Called to action by COVID, Sonicu reaps the rewards of a $6.5 million capital investment


Nick Tuttle is CEO of Sonicu, a developer of remote monitoring technology.

Tom Russo | Daily Reporter

GREENFIELD — When Nick Tuttle acquired his company — Sonicu — in 2012, he never would have guessed that the effects of a global pandemic would one day double the size of the grassroots company.

Yet that’s what happened when COVID-19 came to town, putting the Greenfield-based business in high demand.

The company’s high-tech monitoring systems were sought out to help keep COVID-19 vaccines at just the right temperature as they were transported and administered around the world.

Sonicu has also been tapped to monitor the air filtration within regional hospitals, including those within Hancock Health, Hendricks Regional Health, and the Indiana University Health Network.

“Our monitoring for hospitals has really skyrocketed,” said Tuttle earlier this month from his company’s headquarters in downtown Greenfield.

According to its website, Sonicu’s “wireless remote monitoring technology and cloud-based management platform fully automate 24/7 monitoring, alarming, and reporting for virtually any monitoring application required.”

The company’s services span the fields of health care, life sciences, pharmacy, manufacturing, food safety and industrial, with wireless sensors tracking conditions like sound, pressure, temperature and humidity.

In recent years, Sonicu has come out with new hardware and software platforms which Tuttle says provide more accessible monitoring with better connectivity than before.

From monitoring a single batch of vaccines to revamping an entire hospital’s ventilation system, Tuttle said it’s been an honor to play a role in supporting healthcare workers in the fight against COVID.

“Healthcare workers are overwhelmed as it is. By helping them monitor the temperature of the vaccines, for example, we help streamline their efficiency, giving them time to tend to other things. Our tech platform allows them to take better care of their patients,” he said.

Monitoring the airflow within hospitals also enables healthcare workers to better track and avoid the airborne virus.

“Monitoring air differentials has always been important for surgery rooms, but (due to COVID) we’re now checking the differentials throughout the hospital to protect the hospital workers and their families.”

It’s a fitting role for a company that essentially got its start in a hospital.

The business was founded in a humble garage in 2008 by Chris Smith, who developed the technology to monitor hospitalized infants when his own son was a patient in a neonatal intensive care unit, or NICU.

“The combination of ‘son’ and ‘NICU’ is where the company got its name,” said Tuttle, who saw a lot of potential in the company’s framework.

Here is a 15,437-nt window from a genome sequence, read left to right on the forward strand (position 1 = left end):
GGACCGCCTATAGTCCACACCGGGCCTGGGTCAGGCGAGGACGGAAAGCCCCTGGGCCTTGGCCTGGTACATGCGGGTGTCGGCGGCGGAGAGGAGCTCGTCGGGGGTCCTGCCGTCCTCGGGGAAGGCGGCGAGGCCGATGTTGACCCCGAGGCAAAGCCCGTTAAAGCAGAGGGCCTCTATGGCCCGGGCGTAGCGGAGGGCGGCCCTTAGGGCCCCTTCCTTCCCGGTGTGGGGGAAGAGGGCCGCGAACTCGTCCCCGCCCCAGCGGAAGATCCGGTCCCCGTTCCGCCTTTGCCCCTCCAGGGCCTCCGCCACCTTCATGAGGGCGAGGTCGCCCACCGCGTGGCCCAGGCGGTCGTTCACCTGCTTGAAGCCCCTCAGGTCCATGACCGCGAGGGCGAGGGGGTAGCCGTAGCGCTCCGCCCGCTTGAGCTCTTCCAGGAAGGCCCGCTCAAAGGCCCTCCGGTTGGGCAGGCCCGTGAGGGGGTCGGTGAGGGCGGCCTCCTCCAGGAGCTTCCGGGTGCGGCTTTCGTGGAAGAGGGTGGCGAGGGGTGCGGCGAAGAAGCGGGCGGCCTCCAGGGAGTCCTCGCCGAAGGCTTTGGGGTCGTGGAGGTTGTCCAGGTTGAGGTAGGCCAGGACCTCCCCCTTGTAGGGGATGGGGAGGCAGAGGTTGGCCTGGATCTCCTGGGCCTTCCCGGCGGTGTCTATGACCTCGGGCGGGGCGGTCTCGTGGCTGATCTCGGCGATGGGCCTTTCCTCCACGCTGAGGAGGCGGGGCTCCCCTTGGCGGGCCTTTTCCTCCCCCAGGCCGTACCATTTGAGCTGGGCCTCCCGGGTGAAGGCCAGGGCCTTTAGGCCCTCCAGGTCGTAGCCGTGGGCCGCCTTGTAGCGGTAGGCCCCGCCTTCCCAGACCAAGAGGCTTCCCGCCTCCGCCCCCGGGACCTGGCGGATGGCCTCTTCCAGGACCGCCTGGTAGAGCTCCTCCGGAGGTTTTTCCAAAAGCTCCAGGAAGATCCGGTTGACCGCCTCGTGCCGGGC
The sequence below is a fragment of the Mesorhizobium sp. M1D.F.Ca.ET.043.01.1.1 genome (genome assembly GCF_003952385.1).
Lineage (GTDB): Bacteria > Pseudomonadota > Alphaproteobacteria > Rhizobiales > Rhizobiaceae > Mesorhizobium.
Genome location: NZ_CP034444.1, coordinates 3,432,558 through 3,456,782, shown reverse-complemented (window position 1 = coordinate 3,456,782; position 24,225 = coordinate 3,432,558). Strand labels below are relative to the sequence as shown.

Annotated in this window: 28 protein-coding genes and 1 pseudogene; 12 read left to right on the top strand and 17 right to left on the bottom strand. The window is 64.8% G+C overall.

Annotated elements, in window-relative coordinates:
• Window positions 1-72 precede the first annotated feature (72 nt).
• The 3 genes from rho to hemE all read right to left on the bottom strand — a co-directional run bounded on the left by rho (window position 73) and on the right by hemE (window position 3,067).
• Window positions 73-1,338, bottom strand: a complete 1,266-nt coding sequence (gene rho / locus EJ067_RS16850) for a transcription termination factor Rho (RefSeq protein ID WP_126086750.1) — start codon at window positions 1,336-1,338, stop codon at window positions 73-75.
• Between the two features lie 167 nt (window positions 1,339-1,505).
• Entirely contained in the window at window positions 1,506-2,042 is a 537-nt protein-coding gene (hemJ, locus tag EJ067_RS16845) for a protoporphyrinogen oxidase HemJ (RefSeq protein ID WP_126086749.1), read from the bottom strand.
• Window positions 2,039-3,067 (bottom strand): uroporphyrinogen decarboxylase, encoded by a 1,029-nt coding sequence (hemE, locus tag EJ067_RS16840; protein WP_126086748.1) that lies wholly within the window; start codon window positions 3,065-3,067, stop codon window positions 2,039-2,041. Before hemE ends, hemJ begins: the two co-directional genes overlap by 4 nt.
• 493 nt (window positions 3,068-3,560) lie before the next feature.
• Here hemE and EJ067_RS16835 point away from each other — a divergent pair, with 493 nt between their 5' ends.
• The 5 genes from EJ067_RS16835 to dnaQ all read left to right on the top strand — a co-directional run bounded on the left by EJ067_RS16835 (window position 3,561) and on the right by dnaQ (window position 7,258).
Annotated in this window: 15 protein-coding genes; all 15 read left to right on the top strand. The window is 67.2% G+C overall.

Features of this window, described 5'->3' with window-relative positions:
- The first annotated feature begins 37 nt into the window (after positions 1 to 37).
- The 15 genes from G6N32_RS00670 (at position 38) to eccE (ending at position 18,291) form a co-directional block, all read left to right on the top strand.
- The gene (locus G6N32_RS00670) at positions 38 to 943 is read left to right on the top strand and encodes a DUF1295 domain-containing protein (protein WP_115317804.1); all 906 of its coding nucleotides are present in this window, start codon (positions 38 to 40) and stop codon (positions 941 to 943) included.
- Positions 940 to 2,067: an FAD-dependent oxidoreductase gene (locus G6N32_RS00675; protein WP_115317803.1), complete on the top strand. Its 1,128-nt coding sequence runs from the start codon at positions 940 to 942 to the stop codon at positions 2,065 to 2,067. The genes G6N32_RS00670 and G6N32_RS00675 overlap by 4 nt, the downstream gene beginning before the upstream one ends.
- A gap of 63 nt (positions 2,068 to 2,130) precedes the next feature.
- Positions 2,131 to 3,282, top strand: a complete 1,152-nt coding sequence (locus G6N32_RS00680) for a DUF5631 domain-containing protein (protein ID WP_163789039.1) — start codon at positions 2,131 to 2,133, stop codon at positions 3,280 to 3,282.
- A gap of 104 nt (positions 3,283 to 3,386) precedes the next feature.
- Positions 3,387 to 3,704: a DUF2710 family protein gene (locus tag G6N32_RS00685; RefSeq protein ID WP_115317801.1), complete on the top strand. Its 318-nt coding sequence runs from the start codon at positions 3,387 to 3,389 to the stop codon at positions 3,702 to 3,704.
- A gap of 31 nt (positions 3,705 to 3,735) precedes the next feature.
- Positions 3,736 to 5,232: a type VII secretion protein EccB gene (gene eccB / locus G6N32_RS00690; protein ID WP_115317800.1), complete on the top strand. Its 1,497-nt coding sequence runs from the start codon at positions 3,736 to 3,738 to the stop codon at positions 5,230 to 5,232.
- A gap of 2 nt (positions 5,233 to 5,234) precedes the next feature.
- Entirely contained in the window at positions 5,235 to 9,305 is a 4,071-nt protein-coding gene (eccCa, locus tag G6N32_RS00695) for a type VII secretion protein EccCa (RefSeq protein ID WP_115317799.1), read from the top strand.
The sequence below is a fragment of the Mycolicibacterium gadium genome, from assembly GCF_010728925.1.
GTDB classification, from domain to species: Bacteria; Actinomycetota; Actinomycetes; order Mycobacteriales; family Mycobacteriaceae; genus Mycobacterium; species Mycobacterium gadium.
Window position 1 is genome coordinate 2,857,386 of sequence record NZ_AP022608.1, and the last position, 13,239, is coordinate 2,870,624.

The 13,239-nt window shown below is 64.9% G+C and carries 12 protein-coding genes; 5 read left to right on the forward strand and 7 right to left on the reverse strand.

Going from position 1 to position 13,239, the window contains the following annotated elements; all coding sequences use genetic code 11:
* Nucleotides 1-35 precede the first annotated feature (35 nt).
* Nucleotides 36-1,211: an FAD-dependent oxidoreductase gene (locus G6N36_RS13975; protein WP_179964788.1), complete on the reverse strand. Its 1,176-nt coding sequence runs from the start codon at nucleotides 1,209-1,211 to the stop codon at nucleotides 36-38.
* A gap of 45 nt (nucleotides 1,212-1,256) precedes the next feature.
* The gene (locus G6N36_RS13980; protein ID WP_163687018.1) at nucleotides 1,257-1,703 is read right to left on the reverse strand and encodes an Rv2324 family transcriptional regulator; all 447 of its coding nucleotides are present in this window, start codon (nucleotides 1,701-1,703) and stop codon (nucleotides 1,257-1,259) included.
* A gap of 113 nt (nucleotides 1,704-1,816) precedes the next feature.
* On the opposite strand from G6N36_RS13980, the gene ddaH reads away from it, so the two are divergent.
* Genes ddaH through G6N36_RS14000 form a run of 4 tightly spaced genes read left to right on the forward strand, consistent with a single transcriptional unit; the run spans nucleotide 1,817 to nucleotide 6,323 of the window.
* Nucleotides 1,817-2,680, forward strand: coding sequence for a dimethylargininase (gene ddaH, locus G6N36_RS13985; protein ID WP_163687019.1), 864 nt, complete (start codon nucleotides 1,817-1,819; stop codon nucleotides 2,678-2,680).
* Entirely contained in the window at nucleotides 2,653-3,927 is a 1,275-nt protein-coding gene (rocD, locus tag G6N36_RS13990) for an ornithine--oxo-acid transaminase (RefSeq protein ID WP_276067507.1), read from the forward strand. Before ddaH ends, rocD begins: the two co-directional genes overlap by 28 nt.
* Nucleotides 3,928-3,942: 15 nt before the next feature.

While Sonicu has always had a strong relationship with both hospitals and healthcare companies, Tuttle said that COVID has impacted the business like never before.

“We’ve managed the temperatures of the vaccines from all three big pharmaceutical companies — Johnson & Johnson, Pfizer and Moderna. All of them are temperature-controlled, and we were brought in to help keep the vaccines safe,” he said.

In November 2020, Sonicu joined forces with Protective Technologies Capital, a Chicago-based investment partner which invested $6.5 million into the company.

Tim Fries, co-founder of Protective Technologies Capital, said that Sonicu was a solid investment.

He and his business partner were both engineers before investing, “so we like to invest in best-in-class engineered systems, and we thought the team at Sonicu had really built a world-class technology,” he said. “They’ve got a team of really talented commercial and technical people.”

Fries likened Sonicu’s services to any other type of insurance.

“A lot of times you don’t think about needing insurance until something goes wrong, but if you’re a fertility clinic storing embryos and your freezer goes out, and you don’t have a system to alarm someone in time, that could be catastrophic,” he said. “We see an increasing need for technology that prevents bad things like this from happening.”

Since the investment company’s hefty infusion of capital in 2020, Tuttle said Sonicu has since nearly doubled the size of its workforce — from 20 to 37 — and enlarged its customer base.

“We now have 500 customers coast to coast,” said Tuttle, who envisions even more growth in the future.

“Our backers want us to have an overall valuation of over $100 million by the end of 2025, and I think we’ll hit that,” he said. “We have a lot of tailwinds at our back.”